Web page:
I really am, and I have been trying. I sort of have this idea that since society has conditioned us to be uncomfortable in our skin (I mean, why else would we buy half of the creams and potions they are trying to sell us?) it is my duty to unlearn those traits and accept myself as I am, in the hopes of passing on a better view of self to the next generation.
It's complicated, of course. Baby steps. I try to only wear makeup when I want to do so for myself, not because I feel like it. I try to focus my energies on my quality of life. Reading books. Watching documentaries. Enriching my mind. Going outside, being active. Caring for the health of my body.
And yet. Two weeks ago, seemingly overnight, the few pimple splotches that are generally ever present on my face spread like wildfire across my jaw and chin. I've conditioned myself to accept a couple blemishes, but not this. It didn't help that that weekend I attended a bridal shower for one of my dearest friends, and one of my other dearest friends confessed that she finds herself bothered by other people's extreme acne, even though she tries not to be. And while I know she was talking about cases that were much worse than mine (and I do recognize that mine is mild compared to many), I felt ashamed under my layers of concealer and powder. Ashamed for what? Why? No one gets acne on purpose. And yet.
I've been coming to work without makeup because a) I get up really early and I don't feel like putting it on and b) I think that its better for my skin when it is acting out and telling me something is wrong. I come to work without makeup all the time. Sometimes this results in people telling me I look "tired," but that's fine. But there is part of me that feels I should be compensating for having more blemishes, like I can only show my bare face when it is clear and healthy and it isn't fit to be seen in any other state.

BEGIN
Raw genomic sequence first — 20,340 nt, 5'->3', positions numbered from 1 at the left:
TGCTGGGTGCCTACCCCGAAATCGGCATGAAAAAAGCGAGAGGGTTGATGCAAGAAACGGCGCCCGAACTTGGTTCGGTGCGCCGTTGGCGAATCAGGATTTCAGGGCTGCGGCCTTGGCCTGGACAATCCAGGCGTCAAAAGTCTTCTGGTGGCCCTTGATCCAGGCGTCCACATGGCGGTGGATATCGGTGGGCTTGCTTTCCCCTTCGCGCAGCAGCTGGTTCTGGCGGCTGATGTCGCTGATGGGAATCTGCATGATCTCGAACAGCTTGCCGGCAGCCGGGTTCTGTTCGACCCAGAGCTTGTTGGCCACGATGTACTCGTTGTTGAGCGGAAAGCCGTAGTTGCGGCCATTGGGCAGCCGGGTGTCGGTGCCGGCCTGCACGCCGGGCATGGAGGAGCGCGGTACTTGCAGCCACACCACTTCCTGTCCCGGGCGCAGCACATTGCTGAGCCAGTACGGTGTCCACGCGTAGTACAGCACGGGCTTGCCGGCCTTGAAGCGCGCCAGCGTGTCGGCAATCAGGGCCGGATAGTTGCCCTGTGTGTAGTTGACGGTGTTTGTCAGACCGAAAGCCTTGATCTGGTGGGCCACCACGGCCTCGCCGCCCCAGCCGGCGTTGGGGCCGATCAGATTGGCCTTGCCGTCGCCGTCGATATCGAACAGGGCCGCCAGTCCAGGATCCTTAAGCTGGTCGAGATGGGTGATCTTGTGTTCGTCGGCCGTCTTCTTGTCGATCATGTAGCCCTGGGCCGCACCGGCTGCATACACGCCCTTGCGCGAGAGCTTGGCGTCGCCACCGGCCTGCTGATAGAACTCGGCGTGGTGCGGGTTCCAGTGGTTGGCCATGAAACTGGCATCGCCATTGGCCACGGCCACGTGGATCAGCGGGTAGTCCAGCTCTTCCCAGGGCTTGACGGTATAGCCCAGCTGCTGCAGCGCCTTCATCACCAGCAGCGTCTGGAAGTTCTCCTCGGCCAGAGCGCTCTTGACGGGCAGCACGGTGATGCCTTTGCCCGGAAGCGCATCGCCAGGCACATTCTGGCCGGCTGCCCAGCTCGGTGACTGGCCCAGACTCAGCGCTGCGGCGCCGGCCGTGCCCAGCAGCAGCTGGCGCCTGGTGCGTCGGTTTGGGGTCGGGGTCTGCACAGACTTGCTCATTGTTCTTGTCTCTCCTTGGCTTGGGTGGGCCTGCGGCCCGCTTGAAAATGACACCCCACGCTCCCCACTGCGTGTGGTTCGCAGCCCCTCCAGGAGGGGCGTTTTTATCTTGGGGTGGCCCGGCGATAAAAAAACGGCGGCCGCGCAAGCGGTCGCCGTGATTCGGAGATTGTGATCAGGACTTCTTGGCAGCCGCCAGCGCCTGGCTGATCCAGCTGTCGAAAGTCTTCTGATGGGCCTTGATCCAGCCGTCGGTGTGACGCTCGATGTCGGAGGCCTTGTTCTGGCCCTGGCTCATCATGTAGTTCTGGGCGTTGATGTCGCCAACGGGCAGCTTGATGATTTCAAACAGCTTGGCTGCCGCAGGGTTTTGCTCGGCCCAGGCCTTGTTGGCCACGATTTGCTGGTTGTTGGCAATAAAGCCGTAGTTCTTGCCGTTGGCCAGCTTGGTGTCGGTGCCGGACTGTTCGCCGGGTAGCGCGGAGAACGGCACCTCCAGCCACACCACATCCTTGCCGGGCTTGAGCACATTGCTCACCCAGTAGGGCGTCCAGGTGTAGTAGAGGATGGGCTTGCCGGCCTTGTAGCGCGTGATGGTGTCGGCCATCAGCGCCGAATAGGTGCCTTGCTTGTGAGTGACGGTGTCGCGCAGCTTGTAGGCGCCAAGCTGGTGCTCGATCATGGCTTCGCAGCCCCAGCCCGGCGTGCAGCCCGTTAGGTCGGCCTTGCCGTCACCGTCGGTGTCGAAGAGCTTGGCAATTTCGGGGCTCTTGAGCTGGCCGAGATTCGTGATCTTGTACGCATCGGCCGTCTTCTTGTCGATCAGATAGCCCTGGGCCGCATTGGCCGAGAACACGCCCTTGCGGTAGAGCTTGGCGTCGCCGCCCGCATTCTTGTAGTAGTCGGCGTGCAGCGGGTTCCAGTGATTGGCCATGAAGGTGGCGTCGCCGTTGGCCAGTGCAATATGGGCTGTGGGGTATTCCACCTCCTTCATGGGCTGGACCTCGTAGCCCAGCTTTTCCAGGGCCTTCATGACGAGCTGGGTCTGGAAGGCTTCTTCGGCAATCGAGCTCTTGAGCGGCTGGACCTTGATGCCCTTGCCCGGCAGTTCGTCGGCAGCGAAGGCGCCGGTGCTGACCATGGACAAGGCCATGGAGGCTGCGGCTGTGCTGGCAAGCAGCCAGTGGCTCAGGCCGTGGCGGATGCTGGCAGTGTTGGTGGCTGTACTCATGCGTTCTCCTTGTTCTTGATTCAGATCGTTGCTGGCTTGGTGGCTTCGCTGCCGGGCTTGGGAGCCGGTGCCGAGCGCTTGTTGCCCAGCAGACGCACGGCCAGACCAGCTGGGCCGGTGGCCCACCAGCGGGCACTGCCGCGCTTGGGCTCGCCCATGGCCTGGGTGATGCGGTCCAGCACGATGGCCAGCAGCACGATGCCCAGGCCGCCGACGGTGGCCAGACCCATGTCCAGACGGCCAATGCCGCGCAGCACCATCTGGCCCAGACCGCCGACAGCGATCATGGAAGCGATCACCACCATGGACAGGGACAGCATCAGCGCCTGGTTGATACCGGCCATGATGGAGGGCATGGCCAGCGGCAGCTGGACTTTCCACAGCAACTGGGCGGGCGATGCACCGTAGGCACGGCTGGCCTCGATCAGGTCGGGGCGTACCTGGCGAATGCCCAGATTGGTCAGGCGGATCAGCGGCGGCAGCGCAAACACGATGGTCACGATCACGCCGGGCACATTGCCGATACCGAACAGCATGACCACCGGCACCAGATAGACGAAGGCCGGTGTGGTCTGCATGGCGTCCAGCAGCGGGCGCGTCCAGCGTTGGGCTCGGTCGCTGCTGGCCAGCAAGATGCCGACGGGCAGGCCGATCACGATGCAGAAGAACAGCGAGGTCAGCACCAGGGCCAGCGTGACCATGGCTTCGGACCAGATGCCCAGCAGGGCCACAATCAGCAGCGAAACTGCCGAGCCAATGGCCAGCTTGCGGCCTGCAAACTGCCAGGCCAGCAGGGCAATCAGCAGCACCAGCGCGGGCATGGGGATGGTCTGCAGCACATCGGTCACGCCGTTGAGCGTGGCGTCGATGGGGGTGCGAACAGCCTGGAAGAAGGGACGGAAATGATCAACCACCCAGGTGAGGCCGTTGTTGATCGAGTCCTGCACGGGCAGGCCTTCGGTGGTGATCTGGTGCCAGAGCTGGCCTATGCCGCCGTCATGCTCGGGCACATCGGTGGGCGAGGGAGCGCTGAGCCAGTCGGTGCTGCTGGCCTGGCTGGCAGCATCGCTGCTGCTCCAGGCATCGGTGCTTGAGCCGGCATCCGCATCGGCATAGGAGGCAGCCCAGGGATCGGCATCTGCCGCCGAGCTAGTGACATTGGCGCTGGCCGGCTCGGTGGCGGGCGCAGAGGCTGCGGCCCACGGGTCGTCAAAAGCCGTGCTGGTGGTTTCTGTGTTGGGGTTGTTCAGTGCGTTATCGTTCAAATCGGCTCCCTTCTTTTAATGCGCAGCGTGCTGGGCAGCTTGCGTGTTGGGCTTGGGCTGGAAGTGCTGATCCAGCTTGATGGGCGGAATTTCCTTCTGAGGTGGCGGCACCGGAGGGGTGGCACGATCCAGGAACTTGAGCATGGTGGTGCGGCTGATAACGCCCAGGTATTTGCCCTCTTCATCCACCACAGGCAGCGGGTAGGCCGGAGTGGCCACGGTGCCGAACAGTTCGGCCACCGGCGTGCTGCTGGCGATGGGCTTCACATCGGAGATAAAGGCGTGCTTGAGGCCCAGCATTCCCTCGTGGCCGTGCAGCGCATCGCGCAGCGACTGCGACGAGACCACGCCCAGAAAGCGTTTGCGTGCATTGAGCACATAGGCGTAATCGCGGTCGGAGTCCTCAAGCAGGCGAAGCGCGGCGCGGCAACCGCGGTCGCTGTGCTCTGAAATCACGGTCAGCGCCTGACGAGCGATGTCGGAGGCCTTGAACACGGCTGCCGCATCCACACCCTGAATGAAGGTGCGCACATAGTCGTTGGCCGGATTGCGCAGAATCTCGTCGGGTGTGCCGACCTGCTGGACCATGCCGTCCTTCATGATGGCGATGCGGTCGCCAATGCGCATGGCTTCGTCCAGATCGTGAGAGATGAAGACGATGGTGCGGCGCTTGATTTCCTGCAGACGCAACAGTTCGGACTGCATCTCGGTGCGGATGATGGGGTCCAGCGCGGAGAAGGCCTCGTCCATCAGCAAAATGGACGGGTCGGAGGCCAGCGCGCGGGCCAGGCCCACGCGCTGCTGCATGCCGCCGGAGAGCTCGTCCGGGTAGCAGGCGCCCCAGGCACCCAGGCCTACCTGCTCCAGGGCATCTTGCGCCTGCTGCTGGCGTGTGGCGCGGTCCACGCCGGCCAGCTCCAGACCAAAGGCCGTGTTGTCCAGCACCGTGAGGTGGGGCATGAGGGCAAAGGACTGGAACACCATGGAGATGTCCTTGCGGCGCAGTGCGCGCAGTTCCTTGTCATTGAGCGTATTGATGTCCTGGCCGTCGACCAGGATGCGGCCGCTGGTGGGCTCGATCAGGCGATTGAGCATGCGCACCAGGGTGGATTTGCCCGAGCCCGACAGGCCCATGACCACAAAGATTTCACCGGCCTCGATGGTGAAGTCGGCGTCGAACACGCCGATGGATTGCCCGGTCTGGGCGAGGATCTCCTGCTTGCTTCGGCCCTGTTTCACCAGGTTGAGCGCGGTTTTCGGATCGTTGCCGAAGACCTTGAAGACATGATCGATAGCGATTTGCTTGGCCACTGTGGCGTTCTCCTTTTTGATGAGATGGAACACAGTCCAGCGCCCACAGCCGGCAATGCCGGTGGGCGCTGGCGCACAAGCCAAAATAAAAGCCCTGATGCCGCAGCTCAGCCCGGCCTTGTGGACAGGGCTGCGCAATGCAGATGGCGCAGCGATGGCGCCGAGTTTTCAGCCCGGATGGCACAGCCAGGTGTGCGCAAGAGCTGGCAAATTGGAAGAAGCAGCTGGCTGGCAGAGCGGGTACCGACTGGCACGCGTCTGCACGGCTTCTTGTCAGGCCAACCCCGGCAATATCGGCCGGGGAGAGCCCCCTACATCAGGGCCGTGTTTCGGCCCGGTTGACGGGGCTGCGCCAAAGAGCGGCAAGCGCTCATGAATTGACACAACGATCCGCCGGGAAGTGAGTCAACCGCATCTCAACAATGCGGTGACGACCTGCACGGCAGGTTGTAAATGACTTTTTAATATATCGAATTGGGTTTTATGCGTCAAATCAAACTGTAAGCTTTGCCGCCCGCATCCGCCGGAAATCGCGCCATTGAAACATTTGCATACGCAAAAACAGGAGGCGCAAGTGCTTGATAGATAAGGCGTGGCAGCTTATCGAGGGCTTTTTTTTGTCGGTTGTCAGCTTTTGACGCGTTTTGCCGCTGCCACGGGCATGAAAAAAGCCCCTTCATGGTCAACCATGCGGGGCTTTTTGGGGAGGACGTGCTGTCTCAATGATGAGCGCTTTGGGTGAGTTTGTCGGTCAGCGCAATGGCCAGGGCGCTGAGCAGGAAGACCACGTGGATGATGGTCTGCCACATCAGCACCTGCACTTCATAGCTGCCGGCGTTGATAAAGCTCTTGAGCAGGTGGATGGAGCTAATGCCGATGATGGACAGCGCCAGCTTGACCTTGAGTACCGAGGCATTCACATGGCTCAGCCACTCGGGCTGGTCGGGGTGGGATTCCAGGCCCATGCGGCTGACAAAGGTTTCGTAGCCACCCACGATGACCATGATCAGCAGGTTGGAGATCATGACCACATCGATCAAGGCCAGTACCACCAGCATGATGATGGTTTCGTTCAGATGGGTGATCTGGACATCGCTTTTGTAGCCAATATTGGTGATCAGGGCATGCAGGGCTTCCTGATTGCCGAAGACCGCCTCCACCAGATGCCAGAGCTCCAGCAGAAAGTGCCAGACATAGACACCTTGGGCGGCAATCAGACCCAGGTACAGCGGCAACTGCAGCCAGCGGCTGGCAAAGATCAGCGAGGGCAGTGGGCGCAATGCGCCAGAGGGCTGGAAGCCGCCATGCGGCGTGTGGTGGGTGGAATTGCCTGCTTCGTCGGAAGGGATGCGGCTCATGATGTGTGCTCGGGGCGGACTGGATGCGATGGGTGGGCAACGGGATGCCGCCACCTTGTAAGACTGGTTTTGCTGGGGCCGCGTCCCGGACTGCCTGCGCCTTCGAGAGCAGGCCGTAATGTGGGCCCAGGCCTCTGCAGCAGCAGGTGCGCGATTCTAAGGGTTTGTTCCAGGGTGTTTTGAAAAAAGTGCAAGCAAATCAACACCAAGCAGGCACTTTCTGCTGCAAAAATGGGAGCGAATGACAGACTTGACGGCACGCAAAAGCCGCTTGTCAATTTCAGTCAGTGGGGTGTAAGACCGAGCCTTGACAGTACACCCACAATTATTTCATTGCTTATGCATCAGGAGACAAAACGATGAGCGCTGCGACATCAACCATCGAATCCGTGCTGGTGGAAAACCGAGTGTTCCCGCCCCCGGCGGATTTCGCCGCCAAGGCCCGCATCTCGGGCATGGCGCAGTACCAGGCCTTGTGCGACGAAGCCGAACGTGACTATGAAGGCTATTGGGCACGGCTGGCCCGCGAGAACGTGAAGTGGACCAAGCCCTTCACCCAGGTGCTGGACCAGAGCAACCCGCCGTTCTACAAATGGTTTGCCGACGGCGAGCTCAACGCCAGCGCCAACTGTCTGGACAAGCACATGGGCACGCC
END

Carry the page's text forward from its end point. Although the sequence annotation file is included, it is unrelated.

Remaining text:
Then this morning I was perusing my usual websites and read this article on Jezebel. I skimmed it, blah blah women statistically spend more time worrying about their looks than anything else including their finances blah blah I already knew THAT. I was struck, however, when I read further to the author's personal story of how she felt when her face was bruised after having her wisdom teeth removed: "I would see my face and cry like a child, as though the only thing I had to offer the world before the teeth came out was my fairly nondescript face — really melodramatic, whiny shit. "
Boom. I had one of those moments where everything becomes clear. I've been behaving as if the only thing I had to offer the world was my face. My regular, plain Jane face. As if somehow my job performance would be affected (I'm not a model or spokesperson, so it isn't except in the usual way of how society perceives you based on attractiveness). I've told my husband this week that "I will be pretty for you again, I promise," as if his love for me is dependent solely on my face. I've worried about going to a wedding this weekend and seeing some of my best friends, who've known me for years, as if my friends won't want be around me and relate to me the same way they have since middle school if they have to be distracted by my less than perfect skin. Well, fuck that.
I can be pretty. I can not be pretty. Just like one day I can be funny and the next day I can not be funny. Just because I am not pretty today does not mean I am also automatically not funny. My qualities are not linked. My prettiness is not linked to my brain, or my job performance, or my ability to be a good friend and wife. I don't have to be happy about the way I look today or tomorrow, but I don't have to let it affect other aspects of my life.
So I'm tucking the phrase "As though all I had to offer the world...was my fairly nondescript face" into my back pocket for when I feel like hiding to remind myself that whether or not I want or can to offer "pretty" to the world today, I can still offer a whole lot of other things too.